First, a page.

Again - I haven't asked about the FR645, so it's plausible there's some update tomorrow in which case you can just 'nevermind' my comment above. ;)

    • The problem is that the release date of the device is irrelevant. The hardware series is more important. For instance the Fenix 5 and 935 are the same underlying hardware, as are the Fenix 6 and 945. The 645 is, I think, an older generation of hardware so may be less capable than the 245.
      From my perspective, Garmin need to move to a model where they just sell hardware models with various features, and then everything gets all the features it can support. They seem to be waking up to this, but not there yet. In spite of all the mean things I say about Suunto, they really have nailed this with Spartan and later stuff. If there's a baro, you get baro and if not you don't, but you get essentially the same software (third party licensing aside!).
      It absolutely doesn't bother me that I'm lacking Fenix 6 features on my 5+. Map colouring is an example - I can believe better hardware is needed to render maps in real time without killing the battery. It really does bother me when they are really simple software tweaks that the watch would support, such as the new widgets. The code is written and compatible so where's the harm? It would actually reduce support costs to consolidate the code as much as possible too.

    • That was the frustration that made me change to another watch. There were other issues that I could live with, but this inconsistency is just too much.

    • Any word from Garmin in the FR645 yet? I own one myself, and would love to use the feature on it if/when it becomes available

    • My suspicion is the 645 predated the CPU upgrades the rest of the x45 line and that's the limiting factor. It lacks the Body Battery FirstBeat metric too - shares more in common with a 935 than a 945.

    • The 245 is $299, for $100 more you can get the 935 with baro+gyro+temp sensors, maps, multisport, golf and more firstbeat metrics. The only sticking point is the lack of PacePro for runners.

    • Exactly! Garmin should save a lot of production cost and make money at the same time, by selling different applications to relevant models that could run them.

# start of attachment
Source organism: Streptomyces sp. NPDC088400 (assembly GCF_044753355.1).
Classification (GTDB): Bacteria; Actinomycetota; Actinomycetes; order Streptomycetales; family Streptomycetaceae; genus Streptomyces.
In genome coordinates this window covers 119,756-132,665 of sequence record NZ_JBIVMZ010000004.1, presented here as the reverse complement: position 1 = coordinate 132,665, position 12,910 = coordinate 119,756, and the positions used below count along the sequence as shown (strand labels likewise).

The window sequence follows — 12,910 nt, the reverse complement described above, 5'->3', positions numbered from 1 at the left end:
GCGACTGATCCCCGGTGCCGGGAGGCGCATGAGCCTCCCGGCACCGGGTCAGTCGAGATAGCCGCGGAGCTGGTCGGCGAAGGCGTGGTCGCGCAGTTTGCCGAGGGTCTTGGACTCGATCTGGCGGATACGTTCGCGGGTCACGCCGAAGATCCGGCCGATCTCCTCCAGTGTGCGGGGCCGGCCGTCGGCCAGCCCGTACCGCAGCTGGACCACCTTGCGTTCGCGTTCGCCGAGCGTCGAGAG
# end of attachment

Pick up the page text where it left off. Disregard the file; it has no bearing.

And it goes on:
• 2 months later and no PacePro for the 645. Looks like the hardware must have prevented it.

      Garmin didn't really think too far ahead when releasing 245 and 945. Maybe they should have just gone with 246 and 946.

      I also noticed today that 645 has been removed from Garmin website, well the Garmin AU website anyway.

    • Hi there,
      as far as I see it there is no pacepro for FR645m up till now.
      Is there any hope left?
      thx and best regards,

  • I love Pacepro, though wish the degree of +/- toggles for hills and beginning versus ending miles were a little more substantial.

    Or maybe it's me that should stop going out so fast and burning out - - either way.

    • You would think based on it being more expensive than the FR245 it would be...but I haven't heard anything there (or for Venu). It's a good example of why Garmin needs to figure out a way to via some mechanism (paid or otherwise) allow people to add features to watches between those lines.

    • Yeah, that’s exactly what I was telling to a friend of mine a couple of days ago. I have a fr245, I’m super happy with it, and I’ll have no problem paying some extra $ to Garmin via ConnectIQ Store to add for example the native open water swimming activity profile to my watch. It’s something I’m pretty sure the device is capable of but of course Garmin have no interest including it on a watch at that price point.

  • Any more specifics on the further treadmill calibration fix or just "we're working on it" like the release says?

    • Only thing I've heard is the 'we're working on it' bit. I did note yesterday to them that as some people start to transition indoors, it becomes more and more of an issue.